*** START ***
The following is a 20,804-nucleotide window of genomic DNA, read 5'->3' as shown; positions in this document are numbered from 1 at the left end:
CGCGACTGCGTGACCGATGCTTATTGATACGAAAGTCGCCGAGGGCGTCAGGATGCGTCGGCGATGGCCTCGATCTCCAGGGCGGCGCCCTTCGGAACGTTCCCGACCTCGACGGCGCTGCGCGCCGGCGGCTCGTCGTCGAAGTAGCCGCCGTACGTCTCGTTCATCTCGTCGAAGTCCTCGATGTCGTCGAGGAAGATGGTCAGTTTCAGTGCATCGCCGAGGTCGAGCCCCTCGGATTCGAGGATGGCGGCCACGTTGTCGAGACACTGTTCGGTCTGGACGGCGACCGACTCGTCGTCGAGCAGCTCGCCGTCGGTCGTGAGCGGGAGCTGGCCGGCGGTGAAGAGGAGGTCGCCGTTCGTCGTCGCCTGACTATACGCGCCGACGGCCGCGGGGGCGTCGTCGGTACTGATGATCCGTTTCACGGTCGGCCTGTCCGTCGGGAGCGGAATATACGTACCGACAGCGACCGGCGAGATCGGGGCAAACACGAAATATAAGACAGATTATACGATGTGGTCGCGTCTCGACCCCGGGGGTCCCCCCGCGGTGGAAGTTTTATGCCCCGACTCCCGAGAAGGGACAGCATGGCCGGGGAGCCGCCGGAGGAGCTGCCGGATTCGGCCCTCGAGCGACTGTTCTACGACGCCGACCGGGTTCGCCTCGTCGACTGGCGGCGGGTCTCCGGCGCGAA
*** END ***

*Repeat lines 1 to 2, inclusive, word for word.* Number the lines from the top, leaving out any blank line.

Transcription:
The following is a 20,804-nucleotide window of genomic DNA, read 5'->3' as shown; positions in this document are numbered from 1 at the left end:
CGCGACTGCGTGACCGATGCTTATTGATACGAAAGTCGCCGAGGGCGTCAGGATGCGTCGGCGATGGCCTCGATCTCCAGGGCGGCGCCCTTCGGAACGTTCCCGACCTCGACGGCGCTGCGCGCCGGCGGCTCGTCGTCGAAGTAGCCGCCGTACGTCTCGTTCATCTCGTCGAAGTCCTCGATGTCGTCGAGGAAGATGGTCAGTTTCAGTGCATCGCCGAGGTCGAGCCCCTCGGATTCGAGGATGGCGGCCACGTTGTCGAGACACTGTTCGGTCTGGACGGCGACCGACTCGTCGTCGAGCAGCTCGCCGTCGGTCGTGAGCGGGAGCTGGCCGGCGGTGAAGAGGAGGTCGCCGTTCGTCGTCGCCTGACTATACGCGCCGACGGCCGCGGGGGCGTCGTCGGTACTGATGATCCGTTTCACGGTCGGCCTGTCCGTCGGGAGCGGAATATACGTACCGACAGCGACCGGCGAGATCGGGGCAAACACGAAATATAAGACAGATTATACGATGTGGTCGCGTCTCGACCCCGGGGGTCCCCCCGCGGTGGAAGTTTTATGCCCCGACTCCCGAGAAGGGACAGCATGGCCGGGGAGCCGCCGGAGGAGCTGCCGGATTCGGCCCTCGAGCGACTGTTCTACGACGCCGACCGGGTTCGCCTCGTCGACTGGCGGCGGGTCTCCGGCGCGAA